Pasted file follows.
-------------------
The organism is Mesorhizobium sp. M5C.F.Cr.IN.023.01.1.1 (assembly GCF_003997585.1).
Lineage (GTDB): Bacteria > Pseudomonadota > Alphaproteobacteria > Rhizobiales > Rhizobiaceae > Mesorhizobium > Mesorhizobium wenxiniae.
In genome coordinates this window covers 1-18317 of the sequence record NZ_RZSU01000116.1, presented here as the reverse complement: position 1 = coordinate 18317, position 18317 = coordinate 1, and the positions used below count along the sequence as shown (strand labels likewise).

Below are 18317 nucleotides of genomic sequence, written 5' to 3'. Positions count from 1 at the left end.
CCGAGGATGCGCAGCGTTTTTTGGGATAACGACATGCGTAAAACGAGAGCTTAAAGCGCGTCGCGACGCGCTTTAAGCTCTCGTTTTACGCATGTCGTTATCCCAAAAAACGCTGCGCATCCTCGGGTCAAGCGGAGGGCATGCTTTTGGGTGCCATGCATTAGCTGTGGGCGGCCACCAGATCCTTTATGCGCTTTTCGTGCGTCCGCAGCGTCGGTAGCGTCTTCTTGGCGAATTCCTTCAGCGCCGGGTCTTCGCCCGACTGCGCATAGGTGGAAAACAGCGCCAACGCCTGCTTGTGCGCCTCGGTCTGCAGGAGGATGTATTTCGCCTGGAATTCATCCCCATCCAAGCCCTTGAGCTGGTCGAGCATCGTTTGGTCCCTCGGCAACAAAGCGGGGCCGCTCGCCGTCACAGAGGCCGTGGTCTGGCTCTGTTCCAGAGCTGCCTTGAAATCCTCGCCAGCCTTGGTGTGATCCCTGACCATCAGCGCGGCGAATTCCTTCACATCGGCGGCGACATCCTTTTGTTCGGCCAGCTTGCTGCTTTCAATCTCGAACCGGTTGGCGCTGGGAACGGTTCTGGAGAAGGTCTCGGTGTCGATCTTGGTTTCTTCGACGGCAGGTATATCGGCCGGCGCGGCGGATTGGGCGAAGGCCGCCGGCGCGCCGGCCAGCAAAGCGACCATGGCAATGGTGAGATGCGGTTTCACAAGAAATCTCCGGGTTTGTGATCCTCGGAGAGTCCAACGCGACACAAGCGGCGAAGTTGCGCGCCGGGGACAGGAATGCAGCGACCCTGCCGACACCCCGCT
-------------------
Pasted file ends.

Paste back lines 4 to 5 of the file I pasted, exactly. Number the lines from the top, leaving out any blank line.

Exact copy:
Below are 18317 nucleotides of genomic sequence, written 5' to 3'. Positions count from 1 at the left end.
CCGAGGATGCGCAGCGTTTTTTGGGATAACGACATGCGTAAAACGAGAGCTTAAAGCGCGTCGCGACGCGCTTTAAGCTCTCGTTTTACGCATGTCGTTATCCCAAAAAACGCTGCGCATCCTCGGGTCAAGCGGAGGGCATGCTTTTGGGTGCCATGCATTAGCTGTGGGCGGCCACCAGATCCTTTATGCGCTTTTCGTGCGTCCGCAGCGTCGGTAGCGTCTTCTTGGCGAATTCCTTCAGCGCCGGGTCTTCGCCCGACTGCGCATAGGTGGAAAACAGCGCCAACGCCTGCTTGTGCGCCTCGGTCTGCAGGAGGATGTATTTCGCCTGGAATTCATCCCCATCCAAGCCCTTGAGCTGGTCGAGCATCGTTTGGTCCCTCGGCAACAAAGCGGGGCCGCTCGCCGTCACAGAGGCCGTGGTCTGGCTCTGTTCCAGAGCTGCCTTGAAATCCTCGCCAGCCTTGGTGTGATCCCTGACCATCAGCGCGGCGAATTCCTTCACATCGGCGGCGACATCCTTTTGTTCGGCCAGCTTGCTGCTTTCAATCTCGAACCGGTTGGCGCTGGGAACGGTTCTGGAGAAGGTCTCGGTGTCGATCTTGGTTTCTTCGACGGCAGGTATATCGGCCGGCGCGGCGGATTGGGCGAAGGCCGCCGGCGCGCCGGCCAGCAAAGCGACCATGGCAATGGTGAGATGCGGTTTCACAAGAAATCTCCGGGTTTGTGATCCTCGGAGAGTCCAACGCGACACAAGCGGCGAAGTTGCGCGCCGGGGACAGGAATGCAGCGACCCTGCCGACACCCCGCT